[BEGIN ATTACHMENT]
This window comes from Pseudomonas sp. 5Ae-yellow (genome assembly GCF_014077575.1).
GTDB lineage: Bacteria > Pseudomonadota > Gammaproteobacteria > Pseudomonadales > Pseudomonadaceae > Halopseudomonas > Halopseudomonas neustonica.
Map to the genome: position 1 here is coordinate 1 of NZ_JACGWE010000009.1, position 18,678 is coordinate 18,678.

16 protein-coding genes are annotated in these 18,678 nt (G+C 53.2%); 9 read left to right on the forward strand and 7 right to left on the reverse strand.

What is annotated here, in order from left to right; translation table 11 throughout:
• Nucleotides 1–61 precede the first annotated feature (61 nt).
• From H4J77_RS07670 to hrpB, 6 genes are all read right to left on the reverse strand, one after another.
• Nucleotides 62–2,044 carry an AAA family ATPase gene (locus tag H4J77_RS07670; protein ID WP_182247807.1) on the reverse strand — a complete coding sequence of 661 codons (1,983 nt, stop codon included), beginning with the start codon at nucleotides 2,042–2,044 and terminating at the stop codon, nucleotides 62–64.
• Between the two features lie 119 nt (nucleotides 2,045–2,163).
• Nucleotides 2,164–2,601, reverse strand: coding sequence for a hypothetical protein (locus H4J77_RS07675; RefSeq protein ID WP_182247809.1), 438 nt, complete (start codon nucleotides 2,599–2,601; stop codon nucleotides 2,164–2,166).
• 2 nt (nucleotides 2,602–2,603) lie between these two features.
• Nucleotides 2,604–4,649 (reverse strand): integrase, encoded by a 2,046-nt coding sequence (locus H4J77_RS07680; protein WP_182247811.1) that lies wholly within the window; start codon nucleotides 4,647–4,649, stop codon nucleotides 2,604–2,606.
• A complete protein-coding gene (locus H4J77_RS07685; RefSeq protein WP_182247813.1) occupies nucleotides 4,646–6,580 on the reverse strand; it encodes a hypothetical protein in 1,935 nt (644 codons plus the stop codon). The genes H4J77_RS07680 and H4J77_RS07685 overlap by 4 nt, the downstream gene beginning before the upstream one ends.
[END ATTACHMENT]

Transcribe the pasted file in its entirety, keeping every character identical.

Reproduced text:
This window comes from Pseudomonas sp. 5Ae-yellow (genome assembly GCF_014077575.1).
GTDB lineage: Bacteria > Pseudomonadota > Gammaproteobacteria > Pseudomonadales > Pseudomonadaceae > Halopseudomonas > Halopseudomonas neustonica.
Map to the genome: position 1 here is coordinate 1 of NZ_JACGWE010000009.1, position 18,678 is coordinate 18,678.

16 protein-coding genes are annotated in these 18,678 nt (G+C 53.2%); 9 read left to right on the forward strand and 7 right to left on the reverse strand.

What is annotated here, in order from left to right; translation table 11 throughout:
• Nucleotides 1–61 precede the first annotated feature (61 nt).
• From H4J77_RS07670 to hrpB, 6 genes are all read right to left on the reverse strand, one after another.
• Nucleotides 62–2,044 carry an AAA family ATPase gene (locus tag H4J77_RS07670; protein ID WP_182247807.1) on the reverse strand — a complete coding sequence of 661 codons (1,983 nt, stop codon included), beginning with the start codon at nucleotides 2,042–2,044 and terminating at the stop codon, nucleotides 62–64.
• Between the two features lie 119 nt (nucleotides 2,045–2,163).
• Nucleotides 2,164–2,601, reverse strand: coding sequence for a hypothetical protein (locus H4J77_RS07675; RefSeq protein ID WP_182247809.1), 438 nt, complete (start codon nucleotides 2,599–2,601; stop codon nucleotides 2,164–2,166).
• 2 nt (nucleotides 2,602–2,603) lie between these two features.
• Nucleotides 2,604–4,649 (reverse strand): integrase, encoded by a 2,046-nt coding sequence (locus H4J77_RS07680; protein WP_182247811.1) that lies wholly within the window; start codon nucleotides 4,647–4,649, stop codon nucleotides 2,604–2,606.
• A complete protein-coding gene (locus H4J77_RS07685; RefSeq protein WP_182247813.1) occupies nucleotides 4,646–6,580 on the reverse strand; it encodes a hypothetical protein in 1,935 nt (644 codons plus the stop codon). The genes H4J77_RS07680 and H4J77_RS07685 overlap by 4 nt, the downstream gene beginning before the upstream one ends.